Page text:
With 14 discs, this is truly a collection to own.
Flimsy packaging that lets the discs get shuffled around within the enclosure.
The Superman Ultimate Collector's Edition is certainly not misleading in calling itself that. Filled with all the movies that are currently available in this franchise, it also contains extra discs that give viewers even more of the lore behind the Man of Steel. The following movies are available in this collection. They are:
Superman: The Movie (Also with the 2000 expanded edition)
Superman II - The Richard Donner Cut
Superman IV: The Quest For Peace
Superman: The Movie sees the first big screen incarnation that Christopher Reeve made famous. All of the main characters are established and a standard was set for what could be achieved if the superhero genre was taken seriously. Superman II and Superman II - The Richard Donner Cut continue to show us Superman nt. Things become strained when Lois Lane thinks that Clark is Superman and General Zod, Non, and Ursa come to earth hellbent on destroying it. Sadly, Superman III seems to be the turning point in the franchise, as the character was split in two (good and bad) because of a new kind of kryptonite. Then Superman decided to battle an evil computer that was responsible for all the problems. Superman IV: The Quest For Peace takes a 1980s look at Nuclear Arms in which Lex Luthor has reentered the picture, and has unfortunately gotten some WMDs into his possession. Lastly, there is Bryan Singer's new yet familiar take with Superman Returns. In this incarnation, Superman has come back after being away for some time, and once again finds himself pitted against Lex Luthor and a Lois Lane who has moved on.
In addition to all the movies in this set, most of which are packed with extras, there are the following discs:
Look Up In the Sky - The Amazing Story of Superman
You Will Believe: The Cinematic Saga of Superman
Bryan Singer's Video Journals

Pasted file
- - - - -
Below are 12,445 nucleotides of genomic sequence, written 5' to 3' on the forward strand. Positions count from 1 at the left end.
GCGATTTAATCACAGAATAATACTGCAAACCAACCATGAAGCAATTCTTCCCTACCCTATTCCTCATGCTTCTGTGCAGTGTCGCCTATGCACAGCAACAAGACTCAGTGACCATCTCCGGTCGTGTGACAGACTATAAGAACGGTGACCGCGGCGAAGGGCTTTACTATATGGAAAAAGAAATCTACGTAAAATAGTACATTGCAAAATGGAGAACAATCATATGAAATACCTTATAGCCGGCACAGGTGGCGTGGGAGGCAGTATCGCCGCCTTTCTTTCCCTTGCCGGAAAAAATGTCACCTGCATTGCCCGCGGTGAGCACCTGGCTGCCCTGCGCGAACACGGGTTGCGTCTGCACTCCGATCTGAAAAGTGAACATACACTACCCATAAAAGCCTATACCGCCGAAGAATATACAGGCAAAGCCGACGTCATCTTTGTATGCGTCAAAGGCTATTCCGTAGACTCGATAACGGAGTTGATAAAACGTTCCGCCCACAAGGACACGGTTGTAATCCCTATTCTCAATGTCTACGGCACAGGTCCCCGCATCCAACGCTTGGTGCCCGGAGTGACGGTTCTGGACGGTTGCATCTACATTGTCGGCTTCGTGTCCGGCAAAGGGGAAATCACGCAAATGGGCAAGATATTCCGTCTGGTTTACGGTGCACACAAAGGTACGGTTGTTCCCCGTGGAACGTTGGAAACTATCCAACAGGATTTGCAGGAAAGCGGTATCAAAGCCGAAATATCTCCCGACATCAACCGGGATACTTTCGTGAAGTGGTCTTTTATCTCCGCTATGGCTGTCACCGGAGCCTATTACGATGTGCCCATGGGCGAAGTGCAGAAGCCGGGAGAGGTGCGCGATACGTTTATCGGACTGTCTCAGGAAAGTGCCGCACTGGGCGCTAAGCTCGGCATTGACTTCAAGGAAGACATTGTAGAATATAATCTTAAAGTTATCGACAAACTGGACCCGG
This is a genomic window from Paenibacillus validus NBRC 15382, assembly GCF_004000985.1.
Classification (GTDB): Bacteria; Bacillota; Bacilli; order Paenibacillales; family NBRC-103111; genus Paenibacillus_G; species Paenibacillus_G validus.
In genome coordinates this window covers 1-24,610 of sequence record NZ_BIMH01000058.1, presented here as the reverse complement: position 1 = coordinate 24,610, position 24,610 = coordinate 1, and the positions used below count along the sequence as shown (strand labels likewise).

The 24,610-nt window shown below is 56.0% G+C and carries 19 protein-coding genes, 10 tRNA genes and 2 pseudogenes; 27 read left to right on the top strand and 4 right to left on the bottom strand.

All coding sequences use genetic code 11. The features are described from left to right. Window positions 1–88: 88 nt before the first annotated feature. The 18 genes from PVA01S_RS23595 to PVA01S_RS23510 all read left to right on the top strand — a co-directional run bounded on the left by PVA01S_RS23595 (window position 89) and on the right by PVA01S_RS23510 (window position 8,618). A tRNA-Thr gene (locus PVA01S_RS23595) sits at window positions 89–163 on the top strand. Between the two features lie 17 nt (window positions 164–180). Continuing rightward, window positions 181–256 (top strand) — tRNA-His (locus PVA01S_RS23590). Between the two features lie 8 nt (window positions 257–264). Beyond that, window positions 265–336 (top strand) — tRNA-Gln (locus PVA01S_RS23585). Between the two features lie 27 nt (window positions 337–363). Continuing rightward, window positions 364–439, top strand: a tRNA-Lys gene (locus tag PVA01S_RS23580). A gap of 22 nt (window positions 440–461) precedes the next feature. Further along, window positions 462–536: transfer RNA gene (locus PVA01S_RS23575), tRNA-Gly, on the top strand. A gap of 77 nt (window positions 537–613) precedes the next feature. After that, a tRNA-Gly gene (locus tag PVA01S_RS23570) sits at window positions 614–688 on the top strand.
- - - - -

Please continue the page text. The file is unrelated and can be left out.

These three discs give fans even more information on this seminal character who seems to have transcended comic books. We find out about the lore of the character, the movies, and we are even taken behind the scenes to see Bryan Singer putting together the 2006 version of this film.
All in all, if you want almost everything available on this character and the franchise, to the best of my knowledge, the Superman Ultimate Collector's Edition gives you exactly that and more.
Since this set is so comprehensive, I have decided to go through each movie and thus be able to touch on each disc in a more comprehensive fashion.
Superman: The Movie
Complete with 4 discs, they have really given this film the treatment. The following is a breakdown of what the discs contain:
Theatrical 1978 Version of Superman: The Movie
This track is done by Ilya Salkind and Pierre Spengler, both of whom did producing duties on this film. They talk about getting the project together, working with Christopher Reeve and the rest of the cast, and basically the vision behind it. All in all, I found this to be pretty darn interesting. This is one of those movies that is just beloved by fans, and to get to sit back and really get to the heart of it was quite interesting and intriguing for me. I feel that these two both brought very insightful takes to this track while not boring us with the nuts and bolts of their jobs.
Superman: The Movie (Expanded Edition)
Richard Donner and Tom Mankiewicz sit back and recall the glory that is this film. I sadly didn't have time to listen to all of this but what I heard was really good. These two were able to sit back and objectively watch this film. They could admit what they thought was both good and bad, and they weren't above mentioning things that they hadn't been able to do the first time around. Superman is the kind of franchise that simply lends itself to being redone. The more that technology advances, the more we are going to see this character expanded throughout time. It's weird to think that eventually a set like this could be outdated.
Music-Only Audio Track
Taking Flight: The Development of Superman